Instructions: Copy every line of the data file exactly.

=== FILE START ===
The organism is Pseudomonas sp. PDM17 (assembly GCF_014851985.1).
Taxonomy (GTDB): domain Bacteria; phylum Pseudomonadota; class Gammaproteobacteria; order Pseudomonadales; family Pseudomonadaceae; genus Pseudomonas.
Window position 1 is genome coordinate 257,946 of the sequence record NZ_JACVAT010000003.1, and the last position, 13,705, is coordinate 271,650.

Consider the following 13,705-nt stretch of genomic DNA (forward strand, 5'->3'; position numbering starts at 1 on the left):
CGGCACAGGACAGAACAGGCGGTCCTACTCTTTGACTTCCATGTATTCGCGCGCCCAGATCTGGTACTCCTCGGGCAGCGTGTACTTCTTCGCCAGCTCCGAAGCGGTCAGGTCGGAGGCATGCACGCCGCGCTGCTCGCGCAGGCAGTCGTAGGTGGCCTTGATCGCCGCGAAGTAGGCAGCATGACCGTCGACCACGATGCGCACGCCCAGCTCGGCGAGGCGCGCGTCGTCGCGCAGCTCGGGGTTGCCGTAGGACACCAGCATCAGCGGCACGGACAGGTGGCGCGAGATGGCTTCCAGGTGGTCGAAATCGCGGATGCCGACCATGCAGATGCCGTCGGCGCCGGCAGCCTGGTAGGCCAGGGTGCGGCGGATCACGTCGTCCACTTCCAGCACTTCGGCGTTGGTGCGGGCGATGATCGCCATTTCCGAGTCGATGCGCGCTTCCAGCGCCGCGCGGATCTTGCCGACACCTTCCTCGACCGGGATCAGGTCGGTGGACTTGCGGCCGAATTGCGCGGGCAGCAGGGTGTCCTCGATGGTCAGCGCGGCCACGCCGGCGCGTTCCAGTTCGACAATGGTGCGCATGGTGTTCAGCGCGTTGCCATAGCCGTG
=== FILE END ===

The organism is Pseudomonas sp. PDM17 (assembly GCF_014851985.1).
Taxonomy (GTDB): domain Bacteria; phylum Pseudomonadota; class Gammaproteobacteria; order Pseudomonadales; family Pseudomonadaceae; genus Pseudomonas.
Window position 1 is genome coordinate 257,946 of the sequence record NZ_JACVAT010000003.1, and the last position, 13,705, is coordinate 271,650.

Consider the following 13,705-nt stretch of genomic DNA (forward strand, 5'->3'; position numbering starts at 1 on the left):
CGGCACAGGACAGAACAGGCGGTCCTACTCTTTGACTTCCATGTATTCGCGCGCCCAGATCTGGTACTCCTCGGGCAGCGTGTACTTCTTCGCCAGCTCCGAAGCGGTCAGGTCGGAGGCATGCACGCCGCGCTGCTCGCGCAGGCAGTCGTAGGTGGCCTTGATCGCCGCGAAGTAGGCAGCATGACCGTCGACCACGATGCGCACGCCCAGCTCGGCGAGGCGCGCGTCGTCGCGCAGCTCGGGGTTGCCGTAGGACACCAGCATCAGCGGCACGGACAGGTGGCGCGAGATGGCTTCCAGGTGGTCGAAATCGCGGATGCCGACCATGCAGATGCCGTCGGCGCCGGCAGCCTGGTAGGCCAGGGTGCGGCGGATCACGTCGTCCACTTCCAGCACTTCGGCGTTGGTGCGGGCGATGATCGCCATTTCCGAGTCGATGCGCGCTTCCAGCGCCGCGCGGATCTTGCCGACACCTTCCTCGACCGGGATCAGGTCGGTGGACTTGCGGCCGAATTGCGCGGGCAGCAGGGTGTCCTCGATGGTCAGCGCGGCCACGCCGGCGCGTTCCAGTTCGACAATGGTGCGCATGGTGTTCAGCGCGTTGCCATAGCCGTG